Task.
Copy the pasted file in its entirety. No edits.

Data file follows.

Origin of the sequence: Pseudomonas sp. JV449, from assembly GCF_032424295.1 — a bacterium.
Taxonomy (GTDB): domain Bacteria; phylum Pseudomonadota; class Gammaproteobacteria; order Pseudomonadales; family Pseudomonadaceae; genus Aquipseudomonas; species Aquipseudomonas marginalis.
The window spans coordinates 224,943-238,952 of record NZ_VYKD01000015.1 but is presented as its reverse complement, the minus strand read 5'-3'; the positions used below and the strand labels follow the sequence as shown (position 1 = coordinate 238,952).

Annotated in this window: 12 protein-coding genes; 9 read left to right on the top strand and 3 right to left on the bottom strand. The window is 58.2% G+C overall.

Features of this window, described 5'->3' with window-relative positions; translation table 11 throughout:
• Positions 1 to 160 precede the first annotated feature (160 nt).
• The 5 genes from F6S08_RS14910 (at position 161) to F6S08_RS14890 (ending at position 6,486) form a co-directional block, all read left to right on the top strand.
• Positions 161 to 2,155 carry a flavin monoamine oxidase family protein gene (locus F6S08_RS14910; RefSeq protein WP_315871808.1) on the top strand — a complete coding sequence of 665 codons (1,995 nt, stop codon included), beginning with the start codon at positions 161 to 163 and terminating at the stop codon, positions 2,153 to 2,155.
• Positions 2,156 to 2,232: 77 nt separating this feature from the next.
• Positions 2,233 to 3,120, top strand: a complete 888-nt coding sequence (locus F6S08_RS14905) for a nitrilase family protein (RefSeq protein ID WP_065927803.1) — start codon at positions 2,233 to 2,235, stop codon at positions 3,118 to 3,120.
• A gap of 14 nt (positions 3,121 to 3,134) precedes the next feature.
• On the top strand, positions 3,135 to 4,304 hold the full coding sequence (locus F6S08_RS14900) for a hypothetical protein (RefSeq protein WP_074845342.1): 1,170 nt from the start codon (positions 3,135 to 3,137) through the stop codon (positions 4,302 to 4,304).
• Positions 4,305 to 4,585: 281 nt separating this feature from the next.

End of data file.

Origin of the sequence: Pseudomonas sp. JV449, from assembly GCF_032424295.1 — a bacterium.
Taxonomy (GTDB): domain Bacteria; phylum Pseudomonadota; class Gammaproteobacteria; order Pseudomonadales; family Pseudomonadaceae; genus Aquipseudomonas; species Aquipseudomonas marginalis.
The window spans coordinates 224,943-238,952 of record NZ_VYKD01000015.1 but is presented as its reverse complement, the minus strand read 5'-3'; the positions used below and the strand labels follow the sequence as shown (position 1 = coordinate 238,952).

Annotated in this window: 12 protein-coding genes; 9 read left to right on the top strand and 3 right to left on the bottom strand. The window is 58.2% G+C overall.

Features of this window, described 5'->3' with window-relative positions; translation table 11 throughout:
• Positions 1 to 160 precede the first annotated feature (160 nt).
• The 5 genes from F6S08_RS14910 (at position 161) to F6S08_RS14890 (ending at position 6,486) form a co-directional block, all read left to right on the top strand.
• Positions 161 to 2,155 carry a flavin monoamine oxidase family protein gene (locus F6S08_RS14910; RefSeq protein WP_315871808.1) on the top strand — a complete coding sequence of 665 codons (1,995 nt, stop codon included), beginning with the start codon at positions 161 to 163 and terminating at the stop codon, positions 2,153 to 2,155.
• Positions 2,156 to 2,232: 77 nt separating this feature from the next.
• Positions 2,233 to 3,120, top strand: a complete 888-nt coding sequence (locus F6S08_RS14905) for a nitrilase family protein (RefSeq protein ID WP_065927803.1) — start codon at positions 2,233 to 2,235, stop codon at positions 3,118 to 3,120.
• A gap of 14 nt (positions 3,121 to 3,134) precedes the next feature.
• On the top strand, positions 3,135 to 4,304 hold the full coding sequence (locus F6S08_RS14900) for a hypothetical protein (RefSeq protein WP_074845342.1): 1,170 nt from the start codon (positions 3,135 to 3,137) through the stop codon (positions 4,302 to 4,304).
• Positions 4,305 to 4,585: 281 nt separating this feature from the next.